View across the Outer Harbour of Stornoway

Thursday, 20 August 2009

Hurricane Bill

Hurricane Bill

Hurricane Bill, 20 August 2009, 2045 GMT - 40 minutes ago. Winds of galeforce and higher extend a mere 260 miles / 420 km from its centre; hurricane force winds blow within 115 miles / 190 km from its centre. Bill is not likely to affect land at its current strength, winds of 135 mph, although Bermuda will feel its effects over the next day or so. The Canadian Maritimes can expect to see some of Bill's force in ameliorated form - although winds of 105 mph (offshore from Nova Scotia) are still no teaparty. Keep an eye on the NHC output and that of the Canadian Hurricane centre. The United States will not be directly affected by Bill, other than in the shape of extremely dangerous surf and life-threatening rip currents caused by high swell, generated by the hurricane, which will impact its entire eastern coastline. Please be careful when you go down the beach this weekend. Next week, Bill will come to visit Ireland and Great Britain as a vigorous depression.

For the moment, I'm content to watch from 3,500 miles away and admire the beauty in Nature's force from high above. Hurricanes are not monsters, they are a useful venting mechanism in the planet's redistribution of the sun's heat. Just keep out of their way if you can.

Another August

The year is 1989, also 20 August. One hundred and thirty people are on aboard a pleasure craft on the River Thames in London having a party when the vessel was rammed by the dredger Bow Belle. Fifty-one of those on board the pleasure craft drowned in what was to become known as the Marchioness disaster, named after the craft. Read the article on the BBC website and remember the victims of this tragedy today, twenty years on.

The focus today is heavily on the release of the Lockerbie bomber, and I have just turned off coverage on BBC TV and Twitter, some 15 minutes after his plane took off into the cloudy skies above Glasgow. In 4 hours' time, he will touch down in Tripoli, Libya, to a hero's welcome. And apart from the man with the long name, a certain colonel will also be a hero. He has come back out of the cold, feted by the great and 'good' of the world now that he has become the best boy of the class.

The overwhelming sentiments of reactions on Twitter were negative, along the lines of "where was the compassion for his victims?" The repercussions will be heavily political, both inside and outside the United Kingdom. American reactions have been particularly vociferous - understandable, with some 35 students from a college in Syracuse among the dead of Lockerbie. As were 11 townspeople in Lockerbie itself. It still remains an eerie memory to see the wreckage of an aircraft strewn along the M74 motorway, which I know quite well, with the familiar roadsigns - and a big hole in the ground beside ravaged houses.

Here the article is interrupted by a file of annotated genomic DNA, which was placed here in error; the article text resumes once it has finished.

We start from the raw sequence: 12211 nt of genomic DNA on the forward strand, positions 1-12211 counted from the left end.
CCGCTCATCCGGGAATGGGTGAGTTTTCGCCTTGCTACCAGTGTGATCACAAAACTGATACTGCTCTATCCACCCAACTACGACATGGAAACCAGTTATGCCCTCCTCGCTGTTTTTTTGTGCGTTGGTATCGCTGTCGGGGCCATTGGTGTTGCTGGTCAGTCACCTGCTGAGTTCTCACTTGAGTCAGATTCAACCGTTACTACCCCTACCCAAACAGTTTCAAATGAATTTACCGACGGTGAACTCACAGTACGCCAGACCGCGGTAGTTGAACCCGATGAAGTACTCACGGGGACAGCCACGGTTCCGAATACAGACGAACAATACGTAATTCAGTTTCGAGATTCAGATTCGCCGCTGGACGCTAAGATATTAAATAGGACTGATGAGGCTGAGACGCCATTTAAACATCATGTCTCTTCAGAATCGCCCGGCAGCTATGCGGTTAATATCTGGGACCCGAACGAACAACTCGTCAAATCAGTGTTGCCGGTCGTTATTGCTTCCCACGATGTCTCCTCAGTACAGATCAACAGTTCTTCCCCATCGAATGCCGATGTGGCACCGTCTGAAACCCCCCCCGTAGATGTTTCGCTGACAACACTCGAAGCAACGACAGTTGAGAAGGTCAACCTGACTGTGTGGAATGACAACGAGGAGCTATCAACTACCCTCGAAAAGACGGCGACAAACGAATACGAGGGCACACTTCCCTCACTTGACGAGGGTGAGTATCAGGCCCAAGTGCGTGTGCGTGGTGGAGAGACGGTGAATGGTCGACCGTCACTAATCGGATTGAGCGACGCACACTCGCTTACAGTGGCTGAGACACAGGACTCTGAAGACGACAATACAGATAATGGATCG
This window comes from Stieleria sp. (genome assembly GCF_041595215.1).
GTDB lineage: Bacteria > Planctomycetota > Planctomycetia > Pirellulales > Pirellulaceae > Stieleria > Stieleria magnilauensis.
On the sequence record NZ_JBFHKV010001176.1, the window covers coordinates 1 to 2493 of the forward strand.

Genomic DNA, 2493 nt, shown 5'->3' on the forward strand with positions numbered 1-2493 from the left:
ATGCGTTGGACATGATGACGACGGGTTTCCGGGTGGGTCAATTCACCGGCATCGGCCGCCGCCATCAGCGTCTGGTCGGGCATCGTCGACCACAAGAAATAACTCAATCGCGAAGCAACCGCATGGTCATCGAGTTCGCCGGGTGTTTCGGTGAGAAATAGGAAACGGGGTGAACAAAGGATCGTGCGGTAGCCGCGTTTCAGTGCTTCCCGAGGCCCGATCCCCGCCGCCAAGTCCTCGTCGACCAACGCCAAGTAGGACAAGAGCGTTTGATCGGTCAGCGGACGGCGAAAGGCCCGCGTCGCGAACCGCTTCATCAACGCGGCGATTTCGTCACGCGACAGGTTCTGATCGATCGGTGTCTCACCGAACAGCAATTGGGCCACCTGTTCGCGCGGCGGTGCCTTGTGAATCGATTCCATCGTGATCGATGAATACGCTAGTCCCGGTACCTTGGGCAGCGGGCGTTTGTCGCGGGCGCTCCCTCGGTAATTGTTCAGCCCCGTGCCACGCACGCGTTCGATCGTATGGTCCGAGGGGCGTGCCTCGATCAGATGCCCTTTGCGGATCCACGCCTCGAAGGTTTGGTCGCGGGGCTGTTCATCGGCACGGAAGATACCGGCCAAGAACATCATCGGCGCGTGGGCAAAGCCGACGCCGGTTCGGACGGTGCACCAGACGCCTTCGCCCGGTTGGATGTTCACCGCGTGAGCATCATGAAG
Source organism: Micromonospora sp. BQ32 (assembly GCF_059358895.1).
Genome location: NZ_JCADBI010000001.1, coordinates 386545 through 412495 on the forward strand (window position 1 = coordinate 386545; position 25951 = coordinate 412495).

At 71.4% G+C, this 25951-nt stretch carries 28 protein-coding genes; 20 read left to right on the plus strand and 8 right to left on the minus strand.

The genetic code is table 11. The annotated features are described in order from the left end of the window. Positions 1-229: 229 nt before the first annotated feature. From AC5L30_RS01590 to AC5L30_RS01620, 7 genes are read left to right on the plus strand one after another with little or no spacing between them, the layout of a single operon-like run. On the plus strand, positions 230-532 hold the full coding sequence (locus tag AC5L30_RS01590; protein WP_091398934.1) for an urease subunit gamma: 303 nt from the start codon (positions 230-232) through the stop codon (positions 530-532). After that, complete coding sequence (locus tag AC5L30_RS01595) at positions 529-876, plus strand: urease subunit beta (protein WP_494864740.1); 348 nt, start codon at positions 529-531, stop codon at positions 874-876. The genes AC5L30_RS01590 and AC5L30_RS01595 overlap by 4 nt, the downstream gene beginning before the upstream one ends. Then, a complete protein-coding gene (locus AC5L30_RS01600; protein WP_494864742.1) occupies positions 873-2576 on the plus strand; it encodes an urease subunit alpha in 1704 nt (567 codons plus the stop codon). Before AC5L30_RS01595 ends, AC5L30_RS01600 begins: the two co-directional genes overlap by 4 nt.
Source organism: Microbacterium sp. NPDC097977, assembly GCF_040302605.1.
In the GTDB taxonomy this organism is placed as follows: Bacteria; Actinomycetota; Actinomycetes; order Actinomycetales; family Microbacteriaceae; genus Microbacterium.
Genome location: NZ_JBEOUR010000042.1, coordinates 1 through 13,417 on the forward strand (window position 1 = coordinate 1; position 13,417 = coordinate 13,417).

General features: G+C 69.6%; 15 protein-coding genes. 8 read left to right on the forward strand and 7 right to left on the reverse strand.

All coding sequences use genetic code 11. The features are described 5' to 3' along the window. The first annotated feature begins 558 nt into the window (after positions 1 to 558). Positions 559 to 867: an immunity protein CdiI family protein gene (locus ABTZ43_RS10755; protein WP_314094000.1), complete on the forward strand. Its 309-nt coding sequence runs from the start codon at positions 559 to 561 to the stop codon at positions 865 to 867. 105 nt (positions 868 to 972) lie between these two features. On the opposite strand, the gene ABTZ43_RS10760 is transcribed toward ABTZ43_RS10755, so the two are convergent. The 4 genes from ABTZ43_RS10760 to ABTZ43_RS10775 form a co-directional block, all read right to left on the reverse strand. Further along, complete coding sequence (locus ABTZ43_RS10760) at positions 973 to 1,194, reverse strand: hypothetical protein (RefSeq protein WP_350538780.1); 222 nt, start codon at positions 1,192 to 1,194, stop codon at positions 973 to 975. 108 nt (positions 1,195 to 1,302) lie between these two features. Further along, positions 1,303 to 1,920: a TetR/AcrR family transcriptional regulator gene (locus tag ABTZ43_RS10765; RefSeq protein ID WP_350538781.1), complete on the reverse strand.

Image courtesy BBC

In death, all are equal, as I said before on a different subject. Megrahi, like any convicted criminal, deserves compassion and mercy when it becomes clear he has not long to live with a terminal illness. I support the Scottish Justice Secretary's stance on that, and on balance (60/40), that is my line. Also because I believe that Megrahi's was merely a scapegoat, to stand trial in lieu of dozens of other people who were in the know and who will never have to face justice over the 270 dead of Lockerbie.

Thursday 20 August

This afternoon at 1.25pm, the Scottish Justice Secretary Kenny Macaskill announced that the sole person convicted of the bombing of PanAm flight 103 on 21 December 1988 is to be released from prison at Greenock on compassionate grounds. The bombing killed 270 people, both on the plane and on the ground in the town of Lockerbie, a small town in southern Scotland, some 60 miles southeast of Glasgow.

The finger of blame very quickly pointed at Libya, and it took 14 years for a man to be put on trial and convicted. The trial took place at Camp Zeist, Holland, but was, formally speaking, in a Scottish court. Abdelbaset Ali al-Megrahi was sentenced to life in jail, with a recommendation he serve at least 27 years.

A prisoner transfer was applied for between the UK and Libya, but actually rejected. Megrahi was diagnosed with prostate cancer, which was deemed to be terminal with a life expectance of about 3 months at the beginning of August. It is for that reason that he has been released.

Kenny Macaskill said he was aware of the pain and deep wounds and scars left by the Lockerbie bombing, but felt that compassion, although denied to Megrahi's victims, should be afforded to all prisoners, irrespective of their length of sentence.

As I type this, it is reported that Megrahi will be welcomed on arrival at Tripoli by Libya's leader, Col Gadaffi.

I support Mr Macaskill's view that compassion and mercy should be shown. I also support the victim's relatives views that justice may not have been shown to be served and that Megrahi should have served the rest of his life in prison.